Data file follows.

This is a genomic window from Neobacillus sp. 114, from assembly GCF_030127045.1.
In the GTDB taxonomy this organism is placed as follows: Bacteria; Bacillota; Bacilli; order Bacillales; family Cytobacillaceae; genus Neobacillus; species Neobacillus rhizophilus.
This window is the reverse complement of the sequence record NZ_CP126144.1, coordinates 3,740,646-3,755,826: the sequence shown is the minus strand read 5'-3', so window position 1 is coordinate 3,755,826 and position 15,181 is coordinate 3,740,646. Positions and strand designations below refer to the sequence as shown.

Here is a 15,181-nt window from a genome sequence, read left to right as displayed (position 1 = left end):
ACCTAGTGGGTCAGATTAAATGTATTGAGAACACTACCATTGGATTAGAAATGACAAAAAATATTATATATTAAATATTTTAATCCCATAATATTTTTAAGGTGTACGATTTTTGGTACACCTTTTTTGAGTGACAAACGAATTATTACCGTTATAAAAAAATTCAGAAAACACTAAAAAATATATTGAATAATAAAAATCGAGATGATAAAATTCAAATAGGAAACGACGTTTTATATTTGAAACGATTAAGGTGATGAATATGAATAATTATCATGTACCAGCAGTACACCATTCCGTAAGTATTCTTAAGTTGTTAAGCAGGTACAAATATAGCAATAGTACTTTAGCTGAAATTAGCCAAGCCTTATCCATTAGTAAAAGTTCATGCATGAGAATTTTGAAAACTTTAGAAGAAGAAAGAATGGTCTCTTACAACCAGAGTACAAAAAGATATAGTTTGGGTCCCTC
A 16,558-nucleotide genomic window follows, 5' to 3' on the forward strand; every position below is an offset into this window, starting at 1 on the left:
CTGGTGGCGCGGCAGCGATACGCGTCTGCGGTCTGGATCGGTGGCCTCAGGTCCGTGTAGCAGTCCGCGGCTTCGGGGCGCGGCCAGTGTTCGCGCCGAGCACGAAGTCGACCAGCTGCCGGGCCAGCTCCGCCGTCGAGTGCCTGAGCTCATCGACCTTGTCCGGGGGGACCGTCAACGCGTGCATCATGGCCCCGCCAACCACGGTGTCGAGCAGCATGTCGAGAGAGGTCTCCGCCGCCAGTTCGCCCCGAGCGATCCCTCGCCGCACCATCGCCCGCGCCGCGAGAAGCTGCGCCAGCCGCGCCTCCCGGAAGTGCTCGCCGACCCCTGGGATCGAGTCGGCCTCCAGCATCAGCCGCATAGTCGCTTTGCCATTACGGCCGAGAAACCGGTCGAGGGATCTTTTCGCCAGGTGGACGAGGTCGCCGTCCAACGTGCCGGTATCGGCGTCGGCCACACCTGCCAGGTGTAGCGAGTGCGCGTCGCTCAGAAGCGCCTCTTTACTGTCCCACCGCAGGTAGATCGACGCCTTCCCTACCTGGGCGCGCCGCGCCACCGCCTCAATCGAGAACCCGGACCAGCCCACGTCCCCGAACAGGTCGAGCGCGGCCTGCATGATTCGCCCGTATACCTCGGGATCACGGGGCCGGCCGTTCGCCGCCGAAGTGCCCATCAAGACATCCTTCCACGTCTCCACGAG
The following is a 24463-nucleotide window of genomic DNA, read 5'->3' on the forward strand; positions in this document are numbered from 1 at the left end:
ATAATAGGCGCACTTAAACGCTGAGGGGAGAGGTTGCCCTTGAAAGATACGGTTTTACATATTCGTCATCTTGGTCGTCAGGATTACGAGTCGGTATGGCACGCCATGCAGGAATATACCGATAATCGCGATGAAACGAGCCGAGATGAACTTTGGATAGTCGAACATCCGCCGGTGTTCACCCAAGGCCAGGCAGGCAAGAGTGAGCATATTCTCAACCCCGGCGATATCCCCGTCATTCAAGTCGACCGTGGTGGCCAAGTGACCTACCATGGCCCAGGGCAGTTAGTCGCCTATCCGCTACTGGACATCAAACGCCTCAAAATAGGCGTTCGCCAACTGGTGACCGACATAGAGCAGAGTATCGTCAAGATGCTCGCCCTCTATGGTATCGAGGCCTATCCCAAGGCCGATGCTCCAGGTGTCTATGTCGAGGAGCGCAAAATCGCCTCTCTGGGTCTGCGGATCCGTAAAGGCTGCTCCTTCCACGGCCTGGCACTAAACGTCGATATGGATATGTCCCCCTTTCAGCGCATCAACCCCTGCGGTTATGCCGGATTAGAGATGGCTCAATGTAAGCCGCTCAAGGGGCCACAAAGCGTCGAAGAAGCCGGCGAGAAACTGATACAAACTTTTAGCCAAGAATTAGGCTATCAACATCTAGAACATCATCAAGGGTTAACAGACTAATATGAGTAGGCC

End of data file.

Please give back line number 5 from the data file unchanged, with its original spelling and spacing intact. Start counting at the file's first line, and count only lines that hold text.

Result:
ACCTAGTGGGTCAGATTAAATGTATTGAGAACACTACCATTGGATTAGAAATGACAAAAAATATTATATATTAAATATTTTAATCCCATAATATTTTTAAGGTGTACGATTTTTGGTACACCTTTTTTGAGTGACAAACGAATTATTACCGTTATAAAAAAATTCAGAAAACACTAAAAAATATATTGAATAATAAAAATCGAGATGATAAAATTCAAATAGGAAACGACGTTTTATATTTGAAACGATTAAGGTGATGAATATGAATAATTATCATGTACCAGCAGTACACCATTCCGTAAGTATTCTTAAGTTGTTAAGCAGGTACAAATATAGCAATAGTACTTTAGCTGAAATTAGCCAAGCCTTATCCATTAGTAAAAGTTCATGCATGAGAATTTTGAAAACTTTAGAAGAAGAAAGAATGGTCTCTTACAACCAGAGTACAAAAAGATATAGTTTGGGTCCCTC